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Review: Celebrity obsession creates laughs in ‘Bye Bye Birdie’

bye bye birdie

The cult of celebrity that surrounds Conrad Birdie in 1958 echoes the celebrity culture that surrounds us today. “Bye Bye Birdie” is a story of middle-America’s relationship with celebrity and how it entices people of all ages, removing those people from the realm of rationality. 

Beaumont Civic Ballet and Beaumont Community Players production of Michael Stewart’s musical comedy, presented Feb. 14 and 15 at the Jefferson Theatre, was fun but reflective.

Directed by Allan Anderud, the pastel-encased production starts with Albert Peterson (Corey Winkler) wallowing in the news that his premiere client and rock-and-roll idol Conrad Birdie (Brooklyn Freeman) is drafted into the United States Army. However, Albert’s girlfriend and secretary Rosie Alvarez (Emma Nelson) devises a plan for Birdie’s farewell performance on “The Ed Sullivan Show,” which she hopes will sell Birdie’s new single “One Last Kiss.” In order to perpetuate the heart-throb status of Birdie and increase sales, this performance will feature a literal “last kiss” to Kim MacAfee (Meredith Winkler), president of the Conrad Birdie fan club in Sweet Apple, Ohio.

Freeman’s Birdie charms during performances of “Honestly Sincere” and “One Last Kiss.” However, his performance reminds us that despite being a heartthrob for girls across the country, Conrad is selfish and insincere as he hints that he is simply going through the motions in order to sell records. 

Under Anderud’s direction, the cast utilized the theater space well in order to create the sensation of seeing music’s biggest star as the cast filled the aisles with filled with dancing and reverie for Conrad Birdie. On stage, the female cast members fainted and screamed at the sound of his name, recreating the hysteria girls felt about Elvis Presley — which Birdie’s character is based on — or Justin Bieber at the height of his popularity.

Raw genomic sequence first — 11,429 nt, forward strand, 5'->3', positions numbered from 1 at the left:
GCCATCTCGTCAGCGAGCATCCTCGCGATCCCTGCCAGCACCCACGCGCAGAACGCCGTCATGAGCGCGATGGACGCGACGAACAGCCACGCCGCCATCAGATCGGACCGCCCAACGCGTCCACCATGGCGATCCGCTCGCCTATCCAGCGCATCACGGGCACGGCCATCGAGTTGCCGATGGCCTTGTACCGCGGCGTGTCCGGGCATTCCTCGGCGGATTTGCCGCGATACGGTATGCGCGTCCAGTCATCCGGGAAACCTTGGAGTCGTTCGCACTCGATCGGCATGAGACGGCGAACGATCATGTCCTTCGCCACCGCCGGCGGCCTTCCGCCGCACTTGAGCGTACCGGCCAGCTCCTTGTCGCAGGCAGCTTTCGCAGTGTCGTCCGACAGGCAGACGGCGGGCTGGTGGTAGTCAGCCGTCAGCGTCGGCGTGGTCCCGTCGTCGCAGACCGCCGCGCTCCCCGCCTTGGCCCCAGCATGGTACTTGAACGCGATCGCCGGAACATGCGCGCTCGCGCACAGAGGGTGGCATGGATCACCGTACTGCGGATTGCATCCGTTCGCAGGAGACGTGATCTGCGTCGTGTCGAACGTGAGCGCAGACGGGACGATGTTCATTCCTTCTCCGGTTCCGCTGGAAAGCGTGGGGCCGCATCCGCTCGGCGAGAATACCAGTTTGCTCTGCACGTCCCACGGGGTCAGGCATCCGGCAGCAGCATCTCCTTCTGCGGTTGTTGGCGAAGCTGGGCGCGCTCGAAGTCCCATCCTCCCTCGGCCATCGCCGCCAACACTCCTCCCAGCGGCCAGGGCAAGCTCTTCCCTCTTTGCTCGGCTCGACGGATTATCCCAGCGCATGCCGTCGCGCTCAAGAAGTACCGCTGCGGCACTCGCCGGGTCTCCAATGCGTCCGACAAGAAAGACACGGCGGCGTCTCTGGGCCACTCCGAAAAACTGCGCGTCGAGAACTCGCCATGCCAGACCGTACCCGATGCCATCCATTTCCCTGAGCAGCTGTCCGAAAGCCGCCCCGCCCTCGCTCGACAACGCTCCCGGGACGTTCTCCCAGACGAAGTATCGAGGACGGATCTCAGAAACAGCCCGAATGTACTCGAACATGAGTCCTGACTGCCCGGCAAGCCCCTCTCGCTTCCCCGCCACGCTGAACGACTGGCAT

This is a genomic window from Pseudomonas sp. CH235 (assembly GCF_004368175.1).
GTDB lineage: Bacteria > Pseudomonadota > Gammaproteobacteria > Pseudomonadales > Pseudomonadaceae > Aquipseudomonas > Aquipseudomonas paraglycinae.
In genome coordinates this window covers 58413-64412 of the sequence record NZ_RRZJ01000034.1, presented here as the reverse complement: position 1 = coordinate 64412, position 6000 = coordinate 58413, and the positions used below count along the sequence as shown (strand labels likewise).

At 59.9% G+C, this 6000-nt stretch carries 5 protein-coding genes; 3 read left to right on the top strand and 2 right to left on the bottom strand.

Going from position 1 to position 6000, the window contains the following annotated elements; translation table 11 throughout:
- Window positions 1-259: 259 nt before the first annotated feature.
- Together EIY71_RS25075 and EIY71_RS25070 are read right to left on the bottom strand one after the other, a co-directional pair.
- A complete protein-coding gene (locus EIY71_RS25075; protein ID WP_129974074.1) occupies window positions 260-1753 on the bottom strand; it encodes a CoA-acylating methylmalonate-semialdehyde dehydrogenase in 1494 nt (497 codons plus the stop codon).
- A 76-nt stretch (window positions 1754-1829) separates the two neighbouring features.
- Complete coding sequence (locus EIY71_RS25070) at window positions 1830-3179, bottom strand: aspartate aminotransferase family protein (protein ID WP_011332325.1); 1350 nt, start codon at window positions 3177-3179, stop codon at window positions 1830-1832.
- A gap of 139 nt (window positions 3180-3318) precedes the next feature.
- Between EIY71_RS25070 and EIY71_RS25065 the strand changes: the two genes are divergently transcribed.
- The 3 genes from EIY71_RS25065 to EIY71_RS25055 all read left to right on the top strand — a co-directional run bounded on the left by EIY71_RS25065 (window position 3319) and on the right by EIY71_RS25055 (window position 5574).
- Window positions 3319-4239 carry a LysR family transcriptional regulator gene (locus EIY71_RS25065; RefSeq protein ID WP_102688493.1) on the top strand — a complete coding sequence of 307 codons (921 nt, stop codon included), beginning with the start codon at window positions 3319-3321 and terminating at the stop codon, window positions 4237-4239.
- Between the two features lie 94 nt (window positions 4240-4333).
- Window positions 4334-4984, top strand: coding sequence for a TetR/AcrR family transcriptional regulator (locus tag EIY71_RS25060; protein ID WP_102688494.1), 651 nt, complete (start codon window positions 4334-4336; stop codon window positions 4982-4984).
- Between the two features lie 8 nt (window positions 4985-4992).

The production shows off the ridiculous nature of celebrity obsession and balances the melodrama with tender moments between the characters. 

The performances of Corey and Meredith Winkler are incredible representations of experiencing this phenomenon as both a teenager and an adult. Meredith’s Kim MacAfee is a great representation of teenage naiveté and obsession without stepping into vanity. 

Corey’s Albert Peterson shows us that this naiveté manifests itself into adulthood as he struggles with the possibility of being a superstar agent despite the unrealistic nature of that dream. Nelson’s Rosie serves as an avatar of realism and frustration for the audience to navigate the tale.

“Bye Bye Birdie” is a comic tale of celebrity and our relationship to it. While the play is filled with moments that make us laugh, the production reminds us that the all-consuming nature of celebrity can bring out the naiveté in anyone. 

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Category: Features